“Bite-Size Bits of Local, National, and Global History”
“Bite-Size Bits of Local, National, and Global History”
Huntsville in Walker County, Texas — The American South (West South Central)

Honoring Unknown Graves

Honoring Unknown Graves Marker image. Click for full size.
Photographed By James Hulse, July 11, 2020
1. Honoring Unknown Graves Marker

A large number of sunken, unmarked graves were revealed in 2004 when this area was cleared of heavy underbrush by a carefully selected and supervised crew averaging ten offenders from the Huntsville "Walls" unit. These men were permitted by the Texas Department of Criminal Justice to perform community service at Oakwood Cemetery.

Some of the graves were likely those of slaves who arrived in the Huntsville area with early settlers. Others could have died during the yellow fever epidemic that claimed many Huntsville victims in the summer and fall of 1867. Ground-penetrating radar testing in 2013 indicated later graves dating perhaps to the 1950s.

Among the burials within the newly cleared area were eight graves marked with small headstones made of white marble. Remnants of a similar number of broken markers handcrafted from shells and concrete were also present. Some gravesites might have been outlined or otherwise indicated by rocks, stones, wood or other materials long ago scattered or completely disintegrated.

Since identification of the burials was not possible, the offender crew members themselves suggested
Unknown Graves image. Click for full size.
Photographed By James Hulse, July 11, 2020
2. Unknown Graves
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the use of unlettered white concrete crosses identical to those found in Huntsville TDCJ Captain Joe Byrd Cemetery to mark the graves of prisoners whose remains are unclaimed, or whose families cannot afford interment at other locations, The inmates idea received immediate approval, and the cooperation of TDCJ was obtained promptly. Material costs were shared between the City of Huntsville and TDCJ, and production of the crosses took place at the Walls Unit.

Soon afterward, the Oakwood Cemetery offender crew installed the 155 crosses that now lend dignity to the final resting places of these unknown black residents of Huntsville.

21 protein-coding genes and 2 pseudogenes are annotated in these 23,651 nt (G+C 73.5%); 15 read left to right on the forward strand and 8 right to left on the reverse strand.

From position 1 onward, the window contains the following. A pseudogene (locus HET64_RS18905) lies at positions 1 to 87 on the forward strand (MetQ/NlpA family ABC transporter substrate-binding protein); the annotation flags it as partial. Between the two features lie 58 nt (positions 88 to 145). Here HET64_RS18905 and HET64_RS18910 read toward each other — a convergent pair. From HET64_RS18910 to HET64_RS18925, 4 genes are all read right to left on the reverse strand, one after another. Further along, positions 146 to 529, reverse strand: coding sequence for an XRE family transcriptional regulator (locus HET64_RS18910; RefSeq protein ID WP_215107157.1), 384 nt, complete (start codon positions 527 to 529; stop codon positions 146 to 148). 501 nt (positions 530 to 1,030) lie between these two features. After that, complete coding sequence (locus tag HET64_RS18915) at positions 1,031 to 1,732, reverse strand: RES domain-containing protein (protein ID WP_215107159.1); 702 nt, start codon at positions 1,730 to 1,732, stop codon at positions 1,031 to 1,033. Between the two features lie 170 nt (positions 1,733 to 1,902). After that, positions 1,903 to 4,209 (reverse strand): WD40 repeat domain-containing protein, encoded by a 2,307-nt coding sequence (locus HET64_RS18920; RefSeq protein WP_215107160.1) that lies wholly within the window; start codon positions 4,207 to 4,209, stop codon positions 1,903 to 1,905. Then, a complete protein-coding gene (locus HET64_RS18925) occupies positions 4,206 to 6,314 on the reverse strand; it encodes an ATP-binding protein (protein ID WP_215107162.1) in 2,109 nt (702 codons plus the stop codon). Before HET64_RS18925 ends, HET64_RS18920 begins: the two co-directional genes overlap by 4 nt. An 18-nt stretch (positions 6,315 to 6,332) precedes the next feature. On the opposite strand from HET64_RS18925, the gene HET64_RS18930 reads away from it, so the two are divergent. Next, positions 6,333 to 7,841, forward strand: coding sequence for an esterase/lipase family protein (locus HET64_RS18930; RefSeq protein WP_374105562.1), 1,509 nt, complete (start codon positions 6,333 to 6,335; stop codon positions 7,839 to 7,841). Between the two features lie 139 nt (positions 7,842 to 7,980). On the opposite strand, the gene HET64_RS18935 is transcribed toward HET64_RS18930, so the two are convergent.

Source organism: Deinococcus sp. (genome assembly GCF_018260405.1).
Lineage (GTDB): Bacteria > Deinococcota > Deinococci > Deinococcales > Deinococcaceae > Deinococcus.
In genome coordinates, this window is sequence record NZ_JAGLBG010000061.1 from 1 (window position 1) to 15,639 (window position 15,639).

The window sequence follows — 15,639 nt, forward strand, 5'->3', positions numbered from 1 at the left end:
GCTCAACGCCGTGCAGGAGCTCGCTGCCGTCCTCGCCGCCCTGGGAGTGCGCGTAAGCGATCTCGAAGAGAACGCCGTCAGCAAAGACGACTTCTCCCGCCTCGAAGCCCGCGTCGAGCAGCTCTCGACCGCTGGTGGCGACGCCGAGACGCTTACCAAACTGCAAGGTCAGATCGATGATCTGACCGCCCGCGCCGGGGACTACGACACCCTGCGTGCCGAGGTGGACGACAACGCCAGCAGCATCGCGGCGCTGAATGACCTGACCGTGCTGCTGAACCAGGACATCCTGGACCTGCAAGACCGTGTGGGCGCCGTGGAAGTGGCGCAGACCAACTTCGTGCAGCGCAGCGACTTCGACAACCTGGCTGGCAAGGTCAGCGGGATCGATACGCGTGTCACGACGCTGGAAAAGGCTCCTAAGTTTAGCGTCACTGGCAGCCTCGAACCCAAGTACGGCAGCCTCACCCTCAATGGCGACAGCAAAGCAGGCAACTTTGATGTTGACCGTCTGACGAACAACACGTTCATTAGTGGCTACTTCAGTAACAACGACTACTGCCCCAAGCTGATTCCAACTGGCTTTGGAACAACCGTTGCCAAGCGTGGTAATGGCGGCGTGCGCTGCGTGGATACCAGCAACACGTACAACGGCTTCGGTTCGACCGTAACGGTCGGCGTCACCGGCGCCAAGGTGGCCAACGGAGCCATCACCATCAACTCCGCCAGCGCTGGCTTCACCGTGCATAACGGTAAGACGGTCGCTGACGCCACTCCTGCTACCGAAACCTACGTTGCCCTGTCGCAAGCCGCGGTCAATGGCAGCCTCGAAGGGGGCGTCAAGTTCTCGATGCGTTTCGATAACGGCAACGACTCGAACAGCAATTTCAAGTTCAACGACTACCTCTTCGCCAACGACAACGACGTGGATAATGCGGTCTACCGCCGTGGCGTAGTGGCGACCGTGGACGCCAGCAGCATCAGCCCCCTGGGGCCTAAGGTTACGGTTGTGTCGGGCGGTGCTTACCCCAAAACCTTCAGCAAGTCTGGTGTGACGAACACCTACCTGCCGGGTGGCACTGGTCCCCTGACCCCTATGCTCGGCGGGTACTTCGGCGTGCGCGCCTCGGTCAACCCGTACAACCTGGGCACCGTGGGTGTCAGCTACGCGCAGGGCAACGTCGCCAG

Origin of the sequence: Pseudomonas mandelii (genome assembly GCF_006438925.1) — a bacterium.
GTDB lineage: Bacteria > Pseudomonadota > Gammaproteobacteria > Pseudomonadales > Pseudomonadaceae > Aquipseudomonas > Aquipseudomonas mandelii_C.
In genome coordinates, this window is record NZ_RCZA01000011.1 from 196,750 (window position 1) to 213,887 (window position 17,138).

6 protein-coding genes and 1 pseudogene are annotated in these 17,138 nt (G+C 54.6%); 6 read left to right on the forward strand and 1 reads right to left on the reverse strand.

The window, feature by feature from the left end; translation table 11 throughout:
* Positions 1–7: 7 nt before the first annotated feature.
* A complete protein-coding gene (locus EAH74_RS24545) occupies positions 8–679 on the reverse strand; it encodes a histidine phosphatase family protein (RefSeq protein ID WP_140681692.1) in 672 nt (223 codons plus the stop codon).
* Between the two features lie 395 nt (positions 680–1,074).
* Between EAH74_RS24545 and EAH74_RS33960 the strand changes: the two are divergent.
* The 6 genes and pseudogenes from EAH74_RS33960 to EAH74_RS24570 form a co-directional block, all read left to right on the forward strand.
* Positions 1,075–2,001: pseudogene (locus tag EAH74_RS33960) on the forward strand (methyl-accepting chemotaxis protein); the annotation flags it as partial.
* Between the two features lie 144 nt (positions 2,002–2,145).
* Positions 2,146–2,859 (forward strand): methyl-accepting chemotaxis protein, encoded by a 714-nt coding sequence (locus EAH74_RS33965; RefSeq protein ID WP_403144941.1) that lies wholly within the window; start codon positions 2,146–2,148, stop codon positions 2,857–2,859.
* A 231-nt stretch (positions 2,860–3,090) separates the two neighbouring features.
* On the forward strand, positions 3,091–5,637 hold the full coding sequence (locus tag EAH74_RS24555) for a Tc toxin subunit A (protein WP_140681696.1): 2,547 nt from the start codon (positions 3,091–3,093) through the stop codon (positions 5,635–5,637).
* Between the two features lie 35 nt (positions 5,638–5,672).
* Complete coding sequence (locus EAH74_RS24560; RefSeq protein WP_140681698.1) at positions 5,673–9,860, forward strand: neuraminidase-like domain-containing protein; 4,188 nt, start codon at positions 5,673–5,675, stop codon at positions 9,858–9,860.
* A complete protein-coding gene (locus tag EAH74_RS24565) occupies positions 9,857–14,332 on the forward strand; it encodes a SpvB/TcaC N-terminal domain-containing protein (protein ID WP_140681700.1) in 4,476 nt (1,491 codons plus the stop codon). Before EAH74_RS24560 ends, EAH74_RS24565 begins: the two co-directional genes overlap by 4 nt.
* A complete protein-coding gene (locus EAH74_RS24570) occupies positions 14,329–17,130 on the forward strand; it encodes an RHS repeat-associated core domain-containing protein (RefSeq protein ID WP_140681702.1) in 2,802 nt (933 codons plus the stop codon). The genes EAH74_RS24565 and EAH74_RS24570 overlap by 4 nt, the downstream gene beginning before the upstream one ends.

Topics. This historical marker is listed in these topic lists: African AmericansCemeteries & Burial Sites. A significant historical year for this entry is 2004.
Location. 30° 43.62′ N, 95° 32.771′ W. Marker is in Huntsville, Texas, in Walker County. Marker can be reached from the intersection of 9th Street and Avenue H. The unknown graves are between the old and new sections of the cemetery, toward the northern boundary. Touch for map. Marker is in this post office area: Huntsville TX 77320, United States of America. Touch for directions.
Other nearby markers. At least 8 other markers are within walking distance of this marker. Joshua Houston (a few steps from this marker); The Rev. Thomas H. Ball (within shouting distance of this marker); Pleasant Williams Kittrell (within shouting distance of this marker); James Addison Baker
Unknown Graves image. Click for full size.
Photographed By James Hulse, July 11, 2020
3. Unknown Graves
This view is directly behind the marker.
(within shouting distance of this marker); General John Slater Besser (within shouting distance of this marker); The Huntsville Yellow Fever Epidemic of 1867 (about 300 feet away, measured in a direct line); Charles Norton Shaver (about 300 feet away); Powell Sanctuary (about 300 feet away). Touch for a list and map of all markers in Huntsville.
Also see . . .  Texas State Penitentiary at Huntsville. TSHA Texas State Historical Association (Submitted on October 22, 2020, by James Hulse of Medina, Texas.) 
Credits. This page was last revised on October 22, 2020. It was originally submitted on October 21, 2020, by James Hulse of Medina, Texas. This page has been viewed 160 times since then and 31 times this year. Photos:   1, 2, 3. submitted on October 22, 2020, by James Hulse of Medina, Texas. • J. Makali Bruton was the editor who published this page.

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Apr. 1, 2023